After the huge success of Phase 1 of the Noongar Pop Culture project which took the form of a music and language revival program, CAN returned to Narrogin Senior High School to engage female students in a fashion project that would help them embrace their identity, culture and creativity.
Seventeen students from years 8–10 took part in a two-month workshop program run by upcycling guru Lady Bananas, fashion designer Elisha Quintal and Noongar artists Sharyn Egan and Marcelle Riley. The workshops included upcycling (giving new life to old products), fashion design, dressmaking, eco-dyeing, weaving, photography and dance and had students creating handmade clothes and accessories that celebrated their culture.
The project aimed to motivate the students to attend school and provide them with new skills and opportunities. In the end, it achieved much more – the students said the project increased their confidence, unleashed their creativity and strengthened their pride in culture.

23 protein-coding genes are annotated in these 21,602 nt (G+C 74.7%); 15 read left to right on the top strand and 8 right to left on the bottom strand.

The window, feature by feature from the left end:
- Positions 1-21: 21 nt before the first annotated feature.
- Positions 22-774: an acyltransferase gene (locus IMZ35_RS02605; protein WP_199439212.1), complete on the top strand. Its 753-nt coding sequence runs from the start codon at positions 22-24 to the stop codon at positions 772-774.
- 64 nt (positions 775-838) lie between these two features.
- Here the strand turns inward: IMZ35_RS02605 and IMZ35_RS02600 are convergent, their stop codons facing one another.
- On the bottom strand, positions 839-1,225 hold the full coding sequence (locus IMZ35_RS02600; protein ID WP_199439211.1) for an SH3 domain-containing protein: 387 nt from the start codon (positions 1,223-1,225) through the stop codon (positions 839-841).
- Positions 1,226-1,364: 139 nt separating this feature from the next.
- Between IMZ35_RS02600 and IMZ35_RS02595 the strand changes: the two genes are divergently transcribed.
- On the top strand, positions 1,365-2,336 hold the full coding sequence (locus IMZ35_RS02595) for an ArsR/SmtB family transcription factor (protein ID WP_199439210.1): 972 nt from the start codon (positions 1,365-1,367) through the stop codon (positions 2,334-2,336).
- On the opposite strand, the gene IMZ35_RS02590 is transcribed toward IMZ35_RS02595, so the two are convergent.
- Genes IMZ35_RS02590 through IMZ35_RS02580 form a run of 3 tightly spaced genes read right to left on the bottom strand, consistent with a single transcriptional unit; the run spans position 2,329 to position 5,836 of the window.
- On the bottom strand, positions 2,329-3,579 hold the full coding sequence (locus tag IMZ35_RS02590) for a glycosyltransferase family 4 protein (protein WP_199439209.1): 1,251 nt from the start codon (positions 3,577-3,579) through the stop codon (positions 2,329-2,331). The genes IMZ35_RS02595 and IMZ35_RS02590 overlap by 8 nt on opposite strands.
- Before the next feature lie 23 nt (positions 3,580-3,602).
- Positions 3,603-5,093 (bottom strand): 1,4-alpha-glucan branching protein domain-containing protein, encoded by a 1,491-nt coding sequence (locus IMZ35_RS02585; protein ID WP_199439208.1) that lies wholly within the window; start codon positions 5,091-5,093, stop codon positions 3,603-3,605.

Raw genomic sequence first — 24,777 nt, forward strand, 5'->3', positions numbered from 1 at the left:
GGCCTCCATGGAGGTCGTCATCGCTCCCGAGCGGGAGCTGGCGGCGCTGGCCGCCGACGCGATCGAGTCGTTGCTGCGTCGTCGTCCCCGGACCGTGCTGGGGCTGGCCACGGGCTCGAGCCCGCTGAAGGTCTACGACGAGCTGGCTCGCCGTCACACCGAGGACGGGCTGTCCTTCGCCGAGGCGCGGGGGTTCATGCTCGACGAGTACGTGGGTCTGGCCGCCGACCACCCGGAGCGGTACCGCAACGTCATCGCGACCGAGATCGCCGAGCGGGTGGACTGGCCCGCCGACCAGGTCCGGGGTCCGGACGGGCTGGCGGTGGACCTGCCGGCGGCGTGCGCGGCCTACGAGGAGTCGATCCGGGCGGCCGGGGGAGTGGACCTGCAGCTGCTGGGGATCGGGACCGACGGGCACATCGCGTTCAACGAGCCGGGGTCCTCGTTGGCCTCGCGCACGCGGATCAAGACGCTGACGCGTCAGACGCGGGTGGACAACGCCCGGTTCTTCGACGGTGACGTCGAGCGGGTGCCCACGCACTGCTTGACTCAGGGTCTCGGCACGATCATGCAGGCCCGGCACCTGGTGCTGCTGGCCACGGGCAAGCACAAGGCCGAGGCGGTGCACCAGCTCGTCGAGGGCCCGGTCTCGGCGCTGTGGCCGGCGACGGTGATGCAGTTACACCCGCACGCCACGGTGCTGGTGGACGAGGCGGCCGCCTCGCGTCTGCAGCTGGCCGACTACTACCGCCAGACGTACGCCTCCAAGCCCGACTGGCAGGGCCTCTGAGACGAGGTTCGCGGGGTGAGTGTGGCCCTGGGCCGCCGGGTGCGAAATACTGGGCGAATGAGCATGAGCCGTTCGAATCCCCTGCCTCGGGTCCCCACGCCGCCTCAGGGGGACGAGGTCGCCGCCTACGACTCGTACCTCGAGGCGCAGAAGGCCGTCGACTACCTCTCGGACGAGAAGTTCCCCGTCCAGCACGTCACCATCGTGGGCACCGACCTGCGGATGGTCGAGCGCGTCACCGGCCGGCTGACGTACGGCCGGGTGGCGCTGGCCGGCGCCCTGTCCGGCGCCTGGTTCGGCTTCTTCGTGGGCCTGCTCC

After completing their wares they took part in a fashion shoot with photographer Simon Pynt and choreographer Sete Tele, and paraded their handcrafted dresses in front of 900 people at the school’s 2014 NAIDOC assembly.
The student’s beautiful work was then exhibited at the Nexis Exhibition Space in Narrogin in late 2014 and attracted more than 250 visitors.
The project gained the attention of filmmakers from Curtin University’s current affairs program Noongar Dandjoo, who produced a documentary that aired on NITV in 2015. The film tells the story of the fashion project and includes interviews with the students and their families, school principal and CAN staff.
In June 2015, the exhibition was brought to the Wanneroo Regional Museum in Perth.